Rethinking the Head and Neck Cancer Population

Carlin Callaway

papillomavirus, head and neck cancer, head and neck neoplasms
CJON 2011, 15(2), 165-170. DOI: 10.1188/11.CJON.165-170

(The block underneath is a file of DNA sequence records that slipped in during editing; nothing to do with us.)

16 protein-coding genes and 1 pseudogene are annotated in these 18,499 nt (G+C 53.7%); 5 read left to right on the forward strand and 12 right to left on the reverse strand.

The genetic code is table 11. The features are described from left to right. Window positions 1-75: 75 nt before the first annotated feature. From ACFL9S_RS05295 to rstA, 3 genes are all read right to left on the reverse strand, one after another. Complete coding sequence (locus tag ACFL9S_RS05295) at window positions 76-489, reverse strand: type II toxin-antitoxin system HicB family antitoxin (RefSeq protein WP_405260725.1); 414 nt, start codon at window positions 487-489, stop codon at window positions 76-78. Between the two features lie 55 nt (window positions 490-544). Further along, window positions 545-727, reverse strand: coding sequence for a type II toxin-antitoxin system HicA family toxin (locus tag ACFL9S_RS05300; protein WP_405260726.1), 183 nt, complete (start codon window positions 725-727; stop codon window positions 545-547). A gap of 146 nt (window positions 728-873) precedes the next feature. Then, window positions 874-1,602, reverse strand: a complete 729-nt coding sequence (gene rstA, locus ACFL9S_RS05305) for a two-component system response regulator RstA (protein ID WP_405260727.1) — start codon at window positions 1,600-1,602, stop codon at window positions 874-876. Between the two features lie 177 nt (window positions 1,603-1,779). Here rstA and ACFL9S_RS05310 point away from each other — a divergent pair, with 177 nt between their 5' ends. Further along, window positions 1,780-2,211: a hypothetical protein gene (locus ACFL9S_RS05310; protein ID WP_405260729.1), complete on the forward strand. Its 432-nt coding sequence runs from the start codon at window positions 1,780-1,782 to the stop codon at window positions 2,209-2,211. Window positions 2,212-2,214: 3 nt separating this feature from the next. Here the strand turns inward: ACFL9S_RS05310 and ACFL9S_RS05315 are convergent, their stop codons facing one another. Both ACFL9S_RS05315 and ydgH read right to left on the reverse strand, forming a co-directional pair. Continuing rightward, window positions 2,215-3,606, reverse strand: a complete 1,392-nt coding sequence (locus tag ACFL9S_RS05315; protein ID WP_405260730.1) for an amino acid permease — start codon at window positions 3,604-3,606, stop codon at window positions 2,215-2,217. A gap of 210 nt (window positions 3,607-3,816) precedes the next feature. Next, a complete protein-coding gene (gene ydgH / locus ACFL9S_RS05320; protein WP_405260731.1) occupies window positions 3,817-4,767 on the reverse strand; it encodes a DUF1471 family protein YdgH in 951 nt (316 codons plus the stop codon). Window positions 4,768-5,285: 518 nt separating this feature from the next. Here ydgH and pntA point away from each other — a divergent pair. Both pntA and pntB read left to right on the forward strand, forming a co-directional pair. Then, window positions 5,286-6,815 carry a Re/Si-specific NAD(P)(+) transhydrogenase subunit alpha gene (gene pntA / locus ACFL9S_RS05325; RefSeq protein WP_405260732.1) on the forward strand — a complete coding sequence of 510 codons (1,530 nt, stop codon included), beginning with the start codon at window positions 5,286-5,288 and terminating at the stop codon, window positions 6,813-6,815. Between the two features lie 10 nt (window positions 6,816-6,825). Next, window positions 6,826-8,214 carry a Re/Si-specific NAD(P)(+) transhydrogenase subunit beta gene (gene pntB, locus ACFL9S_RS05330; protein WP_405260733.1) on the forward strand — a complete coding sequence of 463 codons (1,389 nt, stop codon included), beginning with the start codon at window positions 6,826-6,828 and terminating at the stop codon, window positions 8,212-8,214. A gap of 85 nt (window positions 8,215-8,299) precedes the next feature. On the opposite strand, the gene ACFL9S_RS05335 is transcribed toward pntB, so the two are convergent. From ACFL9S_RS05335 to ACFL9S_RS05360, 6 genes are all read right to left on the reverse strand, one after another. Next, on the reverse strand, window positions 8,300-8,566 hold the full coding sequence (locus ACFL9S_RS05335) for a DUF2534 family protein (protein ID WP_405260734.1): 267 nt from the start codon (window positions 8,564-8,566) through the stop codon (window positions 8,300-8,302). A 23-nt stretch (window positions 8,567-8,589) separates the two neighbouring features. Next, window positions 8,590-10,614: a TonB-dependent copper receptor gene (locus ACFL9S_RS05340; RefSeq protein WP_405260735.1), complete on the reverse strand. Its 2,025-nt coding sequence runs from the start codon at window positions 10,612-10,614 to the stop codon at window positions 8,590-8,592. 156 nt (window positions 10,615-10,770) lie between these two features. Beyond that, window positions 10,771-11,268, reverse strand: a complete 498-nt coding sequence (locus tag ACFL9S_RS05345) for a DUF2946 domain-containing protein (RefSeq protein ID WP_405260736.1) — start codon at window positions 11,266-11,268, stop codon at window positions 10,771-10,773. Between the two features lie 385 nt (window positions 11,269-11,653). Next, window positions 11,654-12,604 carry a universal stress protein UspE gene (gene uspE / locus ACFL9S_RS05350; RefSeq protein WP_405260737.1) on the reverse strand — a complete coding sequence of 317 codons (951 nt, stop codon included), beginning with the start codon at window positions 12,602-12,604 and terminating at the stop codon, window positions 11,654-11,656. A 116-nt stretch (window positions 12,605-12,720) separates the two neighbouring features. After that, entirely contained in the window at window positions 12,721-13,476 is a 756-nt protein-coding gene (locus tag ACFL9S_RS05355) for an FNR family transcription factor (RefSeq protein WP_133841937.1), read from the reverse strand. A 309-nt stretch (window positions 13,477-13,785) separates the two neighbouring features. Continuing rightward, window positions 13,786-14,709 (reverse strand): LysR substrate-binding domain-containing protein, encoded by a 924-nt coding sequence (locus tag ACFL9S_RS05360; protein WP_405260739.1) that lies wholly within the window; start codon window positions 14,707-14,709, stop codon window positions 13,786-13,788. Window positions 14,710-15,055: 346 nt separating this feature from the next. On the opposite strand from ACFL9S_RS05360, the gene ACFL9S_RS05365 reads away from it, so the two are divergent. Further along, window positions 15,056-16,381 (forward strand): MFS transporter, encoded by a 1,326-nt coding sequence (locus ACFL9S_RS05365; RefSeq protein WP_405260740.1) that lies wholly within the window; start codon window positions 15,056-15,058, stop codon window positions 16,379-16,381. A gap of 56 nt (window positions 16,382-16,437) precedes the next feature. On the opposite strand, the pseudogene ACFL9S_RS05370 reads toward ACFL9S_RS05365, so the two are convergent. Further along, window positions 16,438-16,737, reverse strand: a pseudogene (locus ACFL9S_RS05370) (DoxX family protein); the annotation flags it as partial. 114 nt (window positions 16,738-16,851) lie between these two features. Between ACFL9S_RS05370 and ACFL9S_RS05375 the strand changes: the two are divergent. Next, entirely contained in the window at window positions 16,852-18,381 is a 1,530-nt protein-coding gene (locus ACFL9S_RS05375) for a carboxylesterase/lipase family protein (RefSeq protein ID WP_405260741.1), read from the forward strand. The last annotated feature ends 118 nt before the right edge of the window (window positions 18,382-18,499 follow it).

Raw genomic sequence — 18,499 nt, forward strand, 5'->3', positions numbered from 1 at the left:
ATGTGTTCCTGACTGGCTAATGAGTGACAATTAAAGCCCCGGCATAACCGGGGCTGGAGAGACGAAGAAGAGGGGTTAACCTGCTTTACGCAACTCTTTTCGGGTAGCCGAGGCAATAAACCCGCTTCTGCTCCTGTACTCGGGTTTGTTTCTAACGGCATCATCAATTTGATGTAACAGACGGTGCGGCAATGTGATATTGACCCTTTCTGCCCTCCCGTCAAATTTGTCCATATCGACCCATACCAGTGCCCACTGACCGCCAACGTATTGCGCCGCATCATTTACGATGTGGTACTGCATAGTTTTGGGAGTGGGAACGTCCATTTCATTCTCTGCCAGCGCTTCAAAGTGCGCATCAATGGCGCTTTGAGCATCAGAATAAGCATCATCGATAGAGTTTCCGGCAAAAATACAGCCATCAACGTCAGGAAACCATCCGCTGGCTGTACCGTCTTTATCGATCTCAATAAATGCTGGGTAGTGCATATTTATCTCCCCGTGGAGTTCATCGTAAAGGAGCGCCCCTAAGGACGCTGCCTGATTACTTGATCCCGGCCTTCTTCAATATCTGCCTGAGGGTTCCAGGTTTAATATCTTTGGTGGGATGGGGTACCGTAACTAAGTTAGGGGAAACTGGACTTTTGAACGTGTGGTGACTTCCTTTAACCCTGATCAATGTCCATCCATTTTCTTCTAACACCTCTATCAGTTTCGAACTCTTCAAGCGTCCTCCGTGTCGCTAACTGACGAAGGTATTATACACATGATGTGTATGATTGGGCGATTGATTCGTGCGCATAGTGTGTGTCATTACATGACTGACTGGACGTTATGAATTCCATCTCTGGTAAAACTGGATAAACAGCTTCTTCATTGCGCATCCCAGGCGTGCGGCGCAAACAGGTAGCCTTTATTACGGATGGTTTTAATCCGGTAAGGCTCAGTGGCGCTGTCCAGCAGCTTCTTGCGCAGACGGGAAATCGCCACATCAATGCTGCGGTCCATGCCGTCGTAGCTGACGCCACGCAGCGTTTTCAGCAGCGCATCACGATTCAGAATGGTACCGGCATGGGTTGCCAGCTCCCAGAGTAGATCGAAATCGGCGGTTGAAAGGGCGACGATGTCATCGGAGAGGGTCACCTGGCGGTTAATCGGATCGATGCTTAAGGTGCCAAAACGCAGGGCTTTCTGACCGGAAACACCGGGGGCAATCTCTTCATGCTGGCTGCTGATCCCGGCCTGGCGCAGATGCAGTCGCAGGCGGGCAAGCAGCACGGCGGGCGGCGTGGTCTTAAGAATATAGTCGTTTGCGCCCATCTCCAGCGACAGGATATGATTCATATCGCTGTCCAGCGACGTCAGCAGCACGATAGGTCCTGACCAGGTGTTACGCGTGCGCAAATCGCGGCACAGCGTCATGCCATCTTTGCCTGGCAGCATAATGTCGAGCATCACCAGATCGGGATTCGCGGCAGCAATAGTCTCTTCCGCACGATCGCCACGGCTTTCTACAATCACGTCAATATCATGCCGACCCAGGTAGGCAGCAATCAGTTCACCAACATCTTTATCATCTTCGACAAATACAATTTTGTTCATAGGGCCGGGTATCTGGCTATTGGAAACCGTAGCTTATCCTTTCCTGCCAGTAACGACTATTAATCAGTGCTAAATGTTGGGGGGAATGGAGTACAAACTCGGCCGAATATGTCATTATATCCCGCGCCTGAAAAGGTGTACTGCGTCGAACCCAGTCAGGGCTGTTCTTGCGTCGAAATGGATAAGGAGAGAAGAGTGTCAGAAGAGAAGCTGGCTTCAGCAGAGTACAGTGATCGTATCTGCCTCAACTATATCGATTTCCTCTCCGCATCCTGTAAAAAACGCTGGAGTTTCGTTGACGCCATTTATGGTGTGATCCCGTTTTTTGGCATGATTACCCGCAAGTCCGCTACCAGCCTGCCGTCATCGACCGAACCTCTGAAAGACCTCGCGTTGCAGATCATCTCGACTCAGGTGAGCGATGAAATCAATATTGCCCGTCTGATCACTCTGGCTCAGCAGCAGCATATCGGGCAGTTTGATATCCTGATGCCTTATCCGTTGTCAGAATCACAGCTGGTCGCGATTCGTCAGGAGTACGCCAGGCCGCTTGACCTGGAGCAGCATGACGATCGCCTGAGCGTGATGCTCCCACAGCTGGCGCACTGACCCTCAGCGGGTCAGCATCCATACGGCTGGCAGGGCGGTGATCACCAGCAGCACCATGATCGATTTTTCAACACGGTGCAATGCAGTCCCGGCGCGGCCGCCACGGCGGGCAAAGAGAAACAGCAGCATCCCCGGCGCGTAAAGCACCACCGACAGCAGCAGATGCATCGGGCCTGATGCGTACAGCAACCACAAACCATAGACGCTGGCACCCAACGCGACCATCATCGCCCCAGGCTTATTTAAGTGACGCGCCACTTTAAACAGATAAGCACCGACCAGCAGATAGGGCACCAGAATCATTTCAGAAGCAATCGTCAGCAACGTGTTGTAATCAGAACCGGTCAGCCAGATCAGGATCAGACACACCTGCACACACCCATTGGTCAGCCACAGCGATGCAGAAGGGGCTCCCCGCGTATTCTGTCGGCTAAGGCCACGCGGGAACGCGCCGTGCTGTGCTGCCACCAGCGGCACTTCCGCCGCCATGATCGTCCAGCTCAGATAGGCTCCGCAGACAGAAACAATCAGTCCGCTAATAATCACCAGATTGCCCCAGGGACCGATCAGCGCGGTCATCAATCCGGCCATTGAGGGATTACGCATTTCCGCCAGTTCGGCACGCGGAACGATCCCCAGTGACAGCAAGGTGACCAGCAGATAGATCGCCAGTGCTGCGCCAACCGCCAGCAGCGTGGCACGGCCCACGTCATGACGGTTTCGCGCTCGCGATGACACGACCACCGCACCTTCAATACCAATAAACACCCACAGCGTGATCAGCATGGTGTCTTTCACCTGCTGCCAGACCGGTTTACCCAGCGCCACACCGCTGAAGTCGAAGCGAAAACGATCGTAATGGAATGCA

Head and neck squamous cell carcinoma (HNSCC) is the tenth most commonly diagnosed form of cancer in males worldwide. Although the incidence of HNSCC is relatively low in the United States, the affected population is changing from older males to young Caucasian males. High-risk strains of the human papillomavirus (HPV) already are associated with cervical, oral, and anal cancers; however, HPV DNA has been detected in about a third of head and neck malignancies. Nurses play major roles in educating the public and treating patients with HPV and HNSCC. Many possibilities for outreach and research exist that could decrease HPV and HNSCC rates.

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